Here is some generally directional, untied options activity that caught my eye during Friday’s trading:
1. GE – The largest trade on the day across single stock, etf and index options was a long dated bullish trade in GE. When the stock was $25.93 a trader paid .52 for 125,000 of the Jan2017 30 /35 call spread to open, spending $6.5 million in premium for long exposure in between $30.52 and $35 on Jan 2017 expiration with a break-even up 18%, and a max gain of $4.48 (17.5% of the underlying stock price) or about $56 million if the stock is $35 or higher, up 35%.
I suspect this trade was to add leverage for an investor with an existing long position, as the spread offers a 10 to 1 pay out in a stock that is not particularly known for dramatic movement.
I went into greater detail here: Name That Trade – $GE: Electric Boogaloo & discussed on Friday’s Options Action on CNBC:
2. YUM –
3. EEM – total options volume ran more than 2x average daily with puts outnumbering calls 300,000 to 190,000. Most of that volume came one trade when the etf was 40.90, a trader sold to close 83,000 June 30 puts at .09 to close and bought 95,000 Sept 30 puts for .30 to open. These puts break-even down 27% at $29.70, I suspect they are nothing more than crash protection on a basket of emerging market stocks.
4. BAC – the stock was downgraded by UBS lowering their 12 month price target from $20 to $16, suggesting that the bank could fail the Fed’s stress tests as results should be issued in the next 2 weeks. Total options volume ran 2.5x average daily with calls vastly outnumbering puts 425,000 to 175,000. The largest trade on the day was a buy 30,700 March 13th weekly 16.50 calls for 13 cents, these were marked closing though, and a trader could have been closing an overwrite against long stock as there is 100,000 open interest in the strike.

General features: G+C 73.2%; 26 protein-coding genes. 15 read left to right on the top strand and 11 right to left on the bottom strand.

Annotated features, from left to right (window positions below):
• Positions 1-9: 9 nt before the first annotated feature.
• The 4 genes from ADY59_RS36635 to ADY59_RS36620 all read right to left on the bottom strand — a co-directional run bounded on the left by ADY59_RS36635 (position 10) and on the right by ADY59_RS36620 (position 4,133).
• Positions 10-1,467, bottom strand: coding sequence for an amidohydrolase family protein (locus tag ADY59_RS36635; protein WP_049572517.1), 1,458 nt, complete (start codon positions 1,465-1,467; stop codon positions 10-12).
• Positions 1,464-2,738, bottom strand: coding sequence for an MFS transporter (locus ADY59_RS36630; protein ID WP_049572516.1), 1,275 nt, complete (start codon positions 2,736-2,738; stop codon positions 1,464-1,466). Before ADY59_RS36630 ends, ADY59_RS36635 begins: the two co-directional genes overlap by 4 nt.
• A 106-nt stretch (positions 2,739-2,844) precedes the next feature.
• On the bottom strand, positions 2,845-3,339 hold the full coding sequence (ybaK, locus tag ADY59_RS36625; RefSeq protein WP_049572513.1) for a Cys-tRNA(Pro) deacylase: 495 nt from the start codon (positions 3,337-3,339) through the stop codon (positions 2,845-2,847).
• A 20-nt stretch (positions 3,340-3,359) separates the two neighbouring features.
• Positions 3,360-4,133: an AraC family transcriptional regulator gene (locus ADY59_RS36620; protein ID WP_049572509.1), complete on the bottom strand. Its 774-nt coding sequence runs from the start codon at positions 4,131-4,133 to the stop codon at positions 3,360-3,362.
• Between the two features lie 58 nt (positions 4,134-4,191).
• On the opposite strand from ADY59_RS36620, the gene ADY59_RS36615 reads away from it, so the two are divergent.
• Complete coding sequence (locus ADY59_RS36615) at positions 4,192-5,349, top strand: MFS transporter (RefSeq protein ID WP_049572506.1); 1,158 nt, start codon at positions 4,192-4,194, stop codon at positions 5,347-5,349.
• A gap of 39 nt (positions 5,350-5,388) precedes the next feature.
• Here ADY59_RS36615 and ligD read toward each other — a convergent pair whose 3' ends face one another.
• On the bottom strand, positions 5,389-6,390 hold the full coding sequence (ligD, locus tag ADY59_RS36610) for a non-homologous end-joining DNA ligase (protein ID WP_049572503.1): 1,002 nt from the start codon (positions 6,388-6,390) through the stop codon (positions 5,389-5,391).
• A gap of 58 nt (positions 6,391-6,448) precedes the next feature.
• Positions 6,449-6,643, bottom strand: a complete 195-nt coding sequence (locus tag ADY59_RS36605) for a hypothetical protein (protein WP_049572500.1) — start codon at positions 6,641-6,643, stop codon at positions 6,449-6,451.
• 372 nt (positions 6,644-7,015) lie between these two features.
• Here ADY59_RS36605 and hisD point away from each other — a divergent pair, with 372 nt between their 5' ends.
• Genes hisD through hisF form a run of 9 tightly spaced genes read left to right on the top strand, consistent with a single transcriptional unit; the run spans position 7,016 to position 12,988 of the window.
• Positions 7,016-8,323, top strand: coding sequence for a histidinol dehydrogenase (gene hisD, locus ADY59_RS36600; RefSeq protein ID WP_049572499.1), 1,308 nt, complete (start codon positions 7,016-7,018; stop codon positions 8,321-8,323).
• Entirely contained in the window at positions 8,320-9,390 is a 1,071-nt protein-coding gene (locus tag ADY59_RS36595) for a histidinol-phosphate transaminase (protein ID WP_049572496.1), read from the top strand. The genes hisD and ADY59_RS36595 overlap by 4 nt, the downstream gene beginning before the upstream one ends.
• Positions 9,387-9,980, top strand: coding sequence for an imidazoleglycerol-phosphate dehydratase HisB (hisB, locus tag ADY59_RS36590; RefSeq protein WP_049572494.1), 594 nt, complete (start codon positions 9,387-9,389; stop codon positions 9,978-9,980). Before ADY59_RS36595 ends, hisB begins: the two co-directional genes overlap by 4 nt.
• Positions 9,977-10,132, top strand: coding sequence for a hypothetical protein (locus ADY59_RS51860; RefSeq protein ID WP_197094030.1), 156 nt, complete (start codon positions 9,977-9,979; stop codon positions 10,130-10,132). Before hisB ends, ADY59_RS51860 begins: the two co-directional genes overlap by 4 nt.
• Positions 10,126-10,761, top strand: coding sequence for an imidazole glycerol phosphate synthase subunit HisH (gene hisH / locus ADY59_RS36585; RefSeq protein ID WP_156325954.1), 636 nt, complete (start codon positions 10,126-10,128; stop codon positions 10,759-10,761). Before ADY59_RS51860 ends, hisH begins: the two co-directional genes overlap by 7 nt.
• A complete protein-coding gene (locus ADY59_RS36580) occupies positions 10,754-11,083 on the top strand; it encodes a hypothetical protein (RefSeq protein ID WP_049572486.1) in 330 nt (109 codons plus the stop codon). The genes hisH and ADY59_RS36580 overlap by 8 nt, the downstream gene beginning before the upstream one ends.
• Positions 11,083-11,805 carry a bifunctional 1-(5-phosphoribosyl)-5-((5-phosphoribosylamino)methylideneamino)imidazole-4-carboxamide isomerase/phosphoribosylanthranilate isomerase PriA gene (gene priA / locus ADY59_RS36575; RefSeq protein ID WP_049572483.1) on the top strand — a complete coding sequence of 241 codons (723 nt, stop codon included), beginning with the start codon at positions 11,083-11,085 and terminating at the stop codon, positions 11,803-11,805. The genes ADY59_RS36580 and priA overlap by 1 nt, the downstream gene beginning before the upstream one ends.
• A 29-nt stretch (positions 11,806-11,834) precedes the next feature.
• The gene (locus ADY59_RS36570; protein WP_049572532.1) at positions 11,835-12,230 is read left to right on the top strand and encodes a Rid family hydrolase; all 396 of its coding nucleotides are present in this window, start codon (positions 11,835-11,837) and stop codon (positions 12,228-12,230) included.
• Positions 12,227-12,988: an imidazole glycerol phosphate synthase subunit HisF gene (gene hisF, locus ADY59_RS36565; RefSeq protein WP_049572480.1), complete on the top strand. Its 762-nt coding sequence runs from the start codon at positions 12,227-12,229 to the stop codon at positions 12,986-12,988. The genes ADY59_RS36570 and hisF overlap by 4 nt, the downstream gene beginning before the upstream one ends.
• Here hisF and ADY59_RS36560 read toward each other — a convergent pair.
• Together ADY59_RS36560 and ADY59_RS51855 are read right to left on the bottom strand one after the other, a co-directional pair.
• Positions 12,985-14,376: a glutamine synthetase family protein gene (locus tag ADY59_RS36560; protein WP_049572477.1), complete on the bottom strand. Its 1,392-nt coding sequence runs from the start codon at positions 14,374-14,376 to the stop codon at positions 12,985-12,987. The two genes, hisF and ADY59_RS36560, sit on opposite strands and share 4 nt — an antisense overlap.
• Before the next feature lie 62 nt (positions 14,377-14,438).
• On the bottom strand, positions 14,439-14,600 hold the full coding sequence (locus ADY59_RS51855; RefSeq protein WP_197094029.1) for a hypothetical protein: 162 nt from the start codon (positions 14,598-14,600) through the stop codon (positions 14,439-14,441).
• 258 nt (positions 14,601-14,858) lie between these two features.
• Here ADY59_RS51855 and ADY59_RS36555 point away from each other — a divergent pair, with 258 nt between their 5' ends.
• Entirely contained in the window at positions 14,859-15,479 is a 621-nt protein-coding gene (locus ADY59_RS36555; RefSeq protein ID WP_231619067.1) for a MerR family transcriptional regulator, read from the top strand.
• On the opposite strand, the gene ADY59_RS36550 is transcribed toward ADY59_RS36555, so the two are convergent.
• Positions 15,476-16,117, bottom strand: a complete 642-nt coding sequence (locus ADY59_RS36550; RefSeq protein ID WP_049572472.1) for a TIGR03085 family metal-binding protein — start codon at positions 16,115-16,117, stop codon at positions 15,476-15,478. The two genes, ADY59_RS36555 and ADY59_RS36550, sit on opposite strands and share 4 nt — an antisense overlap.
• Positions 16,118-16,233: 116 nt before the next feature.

5. SNDK – total options volume ran almost 3x average daily volume with calls making up 75% of the total. The most active strike was the March 6th weekly (this coming Friday) 79 calls, with 5,000 trading on the day. The largest block on the day was a buy of 2500 of them for 1.15 to open when the stock was $78.90 shortly after the open. A look at Friday’s intra-day chart of SNDK shows exactly where these weekly at the money calls were bought (circled in green). The point of the chart is to highlight that sometimes it can be options activity that causes a stock to move. In this instance a trader bought 2500 fifty delta options, meaning that a market maker who sold them would likely have to buy 125,000 shares to hedge the position, this activity in a thin trading name like SNDK that has been beaten up of late could easily cause a short squeeze. The company is speaking Tuesday at 11am at Morgan Stanley’s Tech Conference, which traders may be positioning in front of.